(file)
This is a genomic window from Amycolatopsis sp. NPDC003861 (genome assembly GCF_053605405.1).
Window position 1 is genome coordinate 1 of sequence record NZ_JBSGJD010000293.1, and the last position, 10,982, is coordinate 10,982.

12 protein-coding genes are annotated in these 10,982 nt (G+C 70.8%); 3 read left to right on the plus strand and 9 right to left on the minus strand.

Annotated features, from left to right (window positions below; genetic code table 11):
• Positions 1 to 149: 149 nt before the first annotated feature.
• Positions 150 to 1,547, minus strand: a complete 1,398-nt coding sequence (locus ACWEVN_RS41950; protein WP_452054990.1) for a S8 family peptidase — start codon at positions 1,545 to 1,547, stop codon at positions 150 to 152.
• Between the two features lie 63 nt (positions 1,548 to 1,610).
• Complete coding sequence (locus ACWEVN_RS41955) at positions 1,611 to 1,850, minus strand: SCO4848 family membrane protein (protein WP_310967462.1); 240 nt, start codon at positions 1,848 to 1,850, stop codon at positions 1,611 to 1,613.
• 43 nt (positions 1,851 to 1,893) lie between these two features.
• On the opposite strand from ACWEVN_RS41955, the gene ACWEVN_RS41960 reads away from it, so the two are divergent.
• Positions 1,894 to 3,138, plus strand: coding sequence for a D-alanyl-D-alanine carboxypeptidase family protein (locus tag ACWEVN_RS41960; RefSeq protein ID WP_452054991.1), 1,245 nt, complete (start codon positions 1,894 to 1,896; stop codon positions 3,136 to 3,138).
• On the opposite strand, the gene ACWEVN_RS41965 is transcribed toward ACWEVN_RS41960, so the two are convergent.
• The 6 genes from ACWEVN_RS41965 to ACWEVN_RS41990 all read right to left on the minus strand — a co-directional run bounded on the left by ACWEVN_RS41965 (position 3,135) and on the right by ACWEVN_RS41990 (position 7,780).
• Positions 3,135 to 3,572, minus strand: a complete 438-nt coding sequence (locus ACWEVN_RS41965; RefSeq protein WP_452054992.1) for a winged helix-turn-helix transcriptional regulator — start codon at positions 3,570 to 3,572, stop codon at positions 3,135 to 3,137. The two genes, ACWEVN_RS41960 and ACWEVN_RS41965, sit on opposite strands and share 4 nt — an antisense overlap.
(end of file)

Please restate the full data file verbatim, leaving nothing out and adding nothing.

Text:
This is a genomic window from Amycolatopsis sp. NPDC003861 (genome assembly GCF_053605405.1).
Window position 1 is genome coordinate 1 of sequence record NZ_JBSGJD010000293.1, and the last position, 10,982, is coordinate 10,982.

12 protein-coding genes are annotated in these 10,982 nt (G+C 70.8%); 3 read left to right on the plus strand and 9 right to left on the minus strand.

Annotated features, from left to right (window positions below; genetic code table 11):
• Positions 1 to 149: 149 nt before the first annotated feature.
• Positions 150 to 1,547, minus strand: a complete 1,398-nt coding sequence (locus ACWEVN_RS41950; protein WP_452054990.1) for a S8 family peptidase — start codon at positions 1,545 to 1,547, stop codon at positions 150 to 152.
• Between the two features lie 63 nt (positions 1,548 to 1,610).
• Complete coding sequence (locus ACWEVN_RS41955) at positions 1,611 to 1,850, minus strand: SCO4848 family membrane protein (protein WP_310967462.1); 240 nt, start codon at positions 1,848 to 1,850, stop codon at positions 1,611 to 1,613.
• 43 nt (positions 1,851 to 1,893) lie between these two features.
• On the opposite strand from ACWEVN_RS41955, the gene ACWEVN_RS41960 reads away from it, so the two are divergent.
• Positions 1,894 to 3,138, plus strand: coding sequence for a D-alanyl-D-alanine carboxypeptidase family protein (locus tag ACWEVN_RS41960; RefSeq protein ID WP_452054991.1), 1,245 nt, complete (start codon positions 1,894 to 1,896; stop codon positions 3,136 to 3,138).
• On the opposite strand, the gene ACWEVN_RS41965 is transcribed toward ACWEVN_RS41960, so the two are convergent.
• The 6 genes from ACWEVN_RS41965 to ACWEVN_RS41990 all read right to left on the minus strand — a co-directional run bounded on the left by ACWEVN_RS41965 (position 3,135) and on the right by ACWEVN_RS41990 (position 7,780).
• Positions 3,135 to 3,572, minus strand: a complete 438-nt coding sequence (locus ACWEVN_RS41965; RefSeq protein WP_452054992.1) for a winged helix-turn-helix transcriptional regulator — start codon at positions 3,570 to 3,572, stop codon at positions 3,135 to 3,137. The two genes, ACWEVN_RS41960 and ACWEVN_RS41965, sit on opposite strands and share 4 nt — an antisense overlap.